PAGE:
Myths of the Underworld Journey: Plato, Aristophanes, and the 'Orphic' Gold TabletsHardback
- Publisher: CAMBRIDGE UNIVERSITY PRESS
- Format: Hardback | 288 pages
- Dimensions: 150mm x 229mm x 23mm | 499g
- Publication date: 20 September 2004
- Publication City/Country: Cambridge
- ISBN 10: 0521834341
- ISBN 13: 9780521834346
- Sales rank: 1,565,218
This book was first published in 2004. Plato, Aristophanes and the creators of the 'Orphic' gold tablets employ the traditional tale of a journey to the realm of the dead to redefine, within the mythic narrative, the boundaries of their societies. Rather than being the relics of a faded ritual tradition or the products of Orphic influence, these myths can only reveal their meanings through a close analysis of the specific ways in which each author makes use of the tradition. For these authors, myth is an agonistic discourse, neither a kind of sacred dogma nor a mere literary diversion, but rather a flexible tool that serves the wide variety of uses to which it is put. The traditional tale of the journey to the Underworld in Greek mythology is neither simple nor single, but each telling reveals a perspective on the cosmos, a reflection of the order of this world through the image of the other.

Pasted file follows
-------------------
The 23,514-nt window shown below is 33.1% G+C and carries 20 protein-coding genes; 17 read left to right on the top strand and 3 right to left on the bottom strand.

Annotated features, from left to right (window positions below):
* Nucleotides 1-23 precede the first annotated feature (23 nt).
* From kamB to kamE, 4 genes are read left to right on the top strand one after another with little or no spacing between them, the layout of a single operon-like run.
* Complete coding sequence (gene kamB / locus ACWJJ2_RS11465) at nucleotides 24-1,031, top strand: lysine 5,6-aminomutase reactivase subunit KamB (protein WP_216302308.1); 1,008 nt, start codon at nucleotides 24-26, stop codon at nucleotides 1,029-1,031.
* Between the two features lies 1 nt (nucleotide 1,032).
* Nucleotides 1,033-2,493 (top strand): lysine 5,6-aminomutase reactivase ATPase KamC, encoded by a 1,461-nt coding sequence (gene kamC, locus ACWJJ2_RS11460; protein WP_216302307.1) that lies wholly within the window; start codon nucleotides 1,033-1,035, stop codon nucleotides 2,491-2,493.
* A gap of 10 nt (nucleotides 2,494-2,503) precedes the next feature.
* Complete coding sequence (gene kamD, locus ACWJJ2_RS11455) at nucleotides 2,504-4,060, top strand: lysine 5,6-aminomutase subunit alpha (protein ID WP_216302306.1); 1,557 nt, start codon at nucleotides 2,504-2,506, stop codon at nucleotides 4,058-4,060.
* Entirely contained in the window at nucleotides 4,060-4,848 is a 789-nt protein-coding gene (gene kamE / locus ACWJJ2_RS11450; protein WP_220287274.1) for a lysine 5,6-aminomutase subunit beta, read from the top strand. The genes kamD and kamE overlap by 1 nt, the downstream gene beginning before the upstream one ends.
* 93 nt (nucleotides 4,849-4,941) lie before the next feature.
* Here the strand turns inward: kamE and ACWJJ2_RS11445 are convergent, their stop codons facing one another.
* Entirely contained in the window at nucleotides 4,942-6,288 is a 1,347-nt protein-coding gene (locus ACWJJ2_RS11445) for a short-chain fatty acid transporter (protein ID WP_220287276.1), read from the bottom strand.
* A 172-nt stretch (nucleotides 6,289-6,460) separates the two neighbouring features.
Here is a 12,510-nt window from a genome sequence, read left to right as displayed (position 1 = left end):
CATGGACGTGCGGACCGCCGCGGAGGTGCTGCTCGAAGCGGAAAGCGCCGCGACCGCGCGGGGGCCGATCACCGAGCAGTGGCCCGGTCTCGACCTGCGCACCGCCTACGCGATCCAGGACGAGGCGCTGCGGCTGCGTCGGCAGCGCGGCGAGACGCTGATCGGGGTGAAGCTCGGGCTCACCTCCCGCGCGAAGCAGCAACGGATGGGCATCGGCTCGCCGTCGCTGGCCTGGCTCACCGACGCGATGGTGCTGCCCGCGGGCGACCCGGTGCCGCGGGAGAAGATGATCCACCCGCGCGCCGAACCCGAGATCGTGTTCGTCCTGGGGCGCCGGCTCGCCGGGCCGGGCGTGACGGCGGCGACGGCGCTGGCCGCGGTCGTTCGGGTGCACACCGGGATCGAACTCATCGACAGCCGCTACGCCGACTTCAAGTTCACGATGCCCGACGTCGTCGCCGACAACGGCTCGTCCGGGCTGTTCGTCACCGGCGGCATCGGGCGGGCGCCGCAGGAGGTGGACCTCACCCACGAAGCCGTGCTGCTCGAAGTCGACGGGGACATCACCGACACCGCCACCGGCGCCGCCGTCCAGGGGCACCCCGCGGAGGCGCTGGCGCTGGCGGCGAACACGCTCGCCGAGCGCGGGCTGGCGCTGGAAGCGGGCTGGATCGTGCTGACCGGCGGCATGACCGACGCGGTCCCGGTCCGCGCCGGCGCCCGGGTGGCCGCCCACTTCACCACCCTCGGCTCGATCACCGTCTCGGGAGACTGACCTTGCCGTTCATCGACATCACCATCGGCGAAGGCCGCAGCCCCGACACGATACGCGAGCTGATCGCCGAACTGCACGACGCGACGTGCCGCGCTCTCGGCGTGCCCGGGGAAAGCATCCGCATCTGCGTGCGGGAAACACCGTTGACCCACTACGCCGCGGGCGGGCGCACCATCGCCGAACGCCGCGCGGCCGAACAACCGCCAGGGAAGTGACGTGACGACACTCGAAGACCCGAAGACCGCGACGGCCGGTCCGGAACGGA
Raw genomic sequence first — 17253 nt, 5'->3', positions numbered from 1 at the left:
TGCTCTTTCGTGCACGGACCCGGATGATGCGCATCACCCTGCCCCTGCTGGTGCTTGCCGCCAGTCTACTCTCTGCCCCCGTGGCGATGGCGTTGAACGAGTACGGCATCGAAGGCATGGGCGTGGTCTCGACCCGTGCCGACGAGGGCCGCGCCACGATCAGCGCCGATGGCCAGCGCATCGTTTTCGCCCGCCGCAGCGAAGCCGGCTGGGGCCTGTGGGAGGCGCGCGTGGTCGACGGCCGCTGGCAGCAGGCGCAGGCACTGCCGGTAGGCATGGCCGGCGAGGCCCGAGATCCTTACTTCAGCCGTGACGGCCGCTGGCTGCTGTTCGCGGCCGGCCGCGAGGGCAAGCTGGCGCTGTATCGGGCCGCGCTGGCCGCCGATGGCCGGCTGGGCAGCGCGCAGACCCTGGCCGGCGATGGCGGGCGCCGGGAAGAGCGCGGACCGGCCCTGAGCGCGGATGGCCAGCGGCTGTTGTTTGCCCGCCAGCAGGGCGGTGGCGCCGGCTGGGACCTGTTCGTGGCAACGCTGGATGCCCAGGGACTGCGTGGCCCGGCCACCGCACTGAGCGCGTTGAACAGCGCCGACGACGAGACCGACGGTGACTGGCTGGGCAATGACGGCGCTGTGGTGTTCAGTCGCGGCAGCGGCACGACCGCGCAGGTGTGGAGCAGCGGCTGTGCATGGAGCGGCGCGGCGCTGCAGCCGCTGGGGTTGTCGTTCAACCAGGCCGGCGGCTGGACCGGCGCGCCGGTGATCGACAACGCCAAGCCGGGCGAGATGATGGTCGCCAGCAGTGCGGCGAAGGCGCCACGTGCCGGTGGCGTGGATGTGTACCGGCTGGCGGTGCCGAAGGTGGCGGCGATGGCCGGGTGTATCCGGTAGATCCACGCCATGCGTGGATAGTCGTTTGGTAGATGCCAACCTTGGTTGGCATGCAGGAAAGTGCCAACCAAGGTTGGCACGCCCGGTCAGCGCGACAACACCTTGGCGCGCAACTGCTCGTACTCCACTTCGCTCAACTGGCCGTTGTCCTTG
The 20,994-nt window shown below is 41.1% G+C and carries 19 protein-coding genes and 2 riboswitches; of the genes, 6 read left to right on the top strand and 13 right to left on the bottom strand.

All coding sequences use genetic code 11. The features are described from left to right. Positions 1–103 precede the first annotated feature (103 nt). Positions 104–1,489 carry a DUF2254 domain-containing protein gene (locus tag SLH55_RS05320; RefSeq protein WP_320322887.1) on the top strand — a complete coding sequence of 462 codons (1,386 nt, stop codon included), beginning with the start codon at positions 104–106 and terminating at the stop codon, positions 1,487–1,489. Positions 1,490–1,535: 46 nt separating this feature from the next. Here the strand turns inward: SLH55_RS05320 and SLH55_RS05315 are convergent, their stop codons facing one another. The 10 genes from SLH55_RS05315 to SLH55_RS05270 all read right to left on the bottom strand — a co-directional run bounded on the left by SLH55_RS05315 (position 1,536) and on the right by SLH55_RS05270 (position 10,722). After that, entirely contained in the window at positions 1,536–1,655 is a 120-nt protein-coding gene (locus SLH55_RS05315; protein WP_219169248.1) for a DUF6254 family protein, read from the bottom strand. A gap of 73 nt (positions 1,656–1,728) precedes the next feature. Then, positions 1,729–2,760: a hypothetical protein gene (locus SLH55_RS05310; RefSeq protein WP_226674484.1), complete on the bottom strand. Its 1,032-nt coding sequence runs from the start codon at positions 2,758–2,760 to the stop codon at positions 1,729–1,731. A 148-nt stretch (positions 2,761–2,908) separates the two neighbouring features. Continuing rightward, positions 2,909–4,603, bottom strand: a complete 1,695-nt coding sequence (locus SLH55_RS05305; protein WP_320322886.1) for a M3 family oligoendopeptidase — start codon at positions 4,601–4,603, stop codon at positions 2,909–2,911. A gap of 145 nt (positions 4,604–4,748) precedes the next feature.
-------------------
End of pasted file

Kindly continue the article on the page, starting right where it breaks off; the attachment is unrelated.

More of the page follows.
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Radcliffe G. Edmonds III is assistant professor of Greek, Latin and Classical Studies at Bryn Mawr College. A member of the editorial board of the Bryn Mawr Classical Review, he has contributed to Classical Antiquity, TAPA, and Ancient World.
Review of the hardback: 'Edmonds is a lively and intelligent guide to the many forks and detours on the journey. ... anyone with an interest in Greek eschatology will find it a stimulating book.' JACT Review of the hardback: '... provides solid, interesting, and helpful insights'. Bryn Mawr Classical Review Review of the hardback: 'This is an enterprising, enjoyable, and scholarly book ... Edmonds' extensive treatment of the gold funerary lamellae should help to make those puzzling but fascinating texts better known, and his discussions of both the Frogs and the Phaedo deserve close attention from anyone seriously interested in those very different yet mythologically related works. Edmonds' arguments are always informative and thought-provoking, even where they prompt disagreement.' Notre Dame Philosophical Reviews Review of the hardback: '... stimulating ... Edmond's approach leads to some intriguing discussion, and he does show how careful attention to the way the elements of a traditional tale are reworked in each telling can uncover hidden complexities.' Journal of Hellenic Studies Review of the hardback: '... convincingly analyses how extensively Plato in the Phaedo redefines the ritual purity of the mysteries and funeral rites and traditional elements in mortuary journeys ... The fascination for the reader in this analysis, as in Edmond's earlier ones, will be found in the details.' Raymond J. Clark, University of Ottowa
Table of contents
1. Introduction: the start of the journey; 2. Roadmaps of deviance: the 'Orphic' gold tablets; 3. Descent into the depths of comedy: The Frogs of Aristophanes; 4. The upward path of philosophy: the myth in Plato's Phaedo; 5. Conclusions: the end of the road.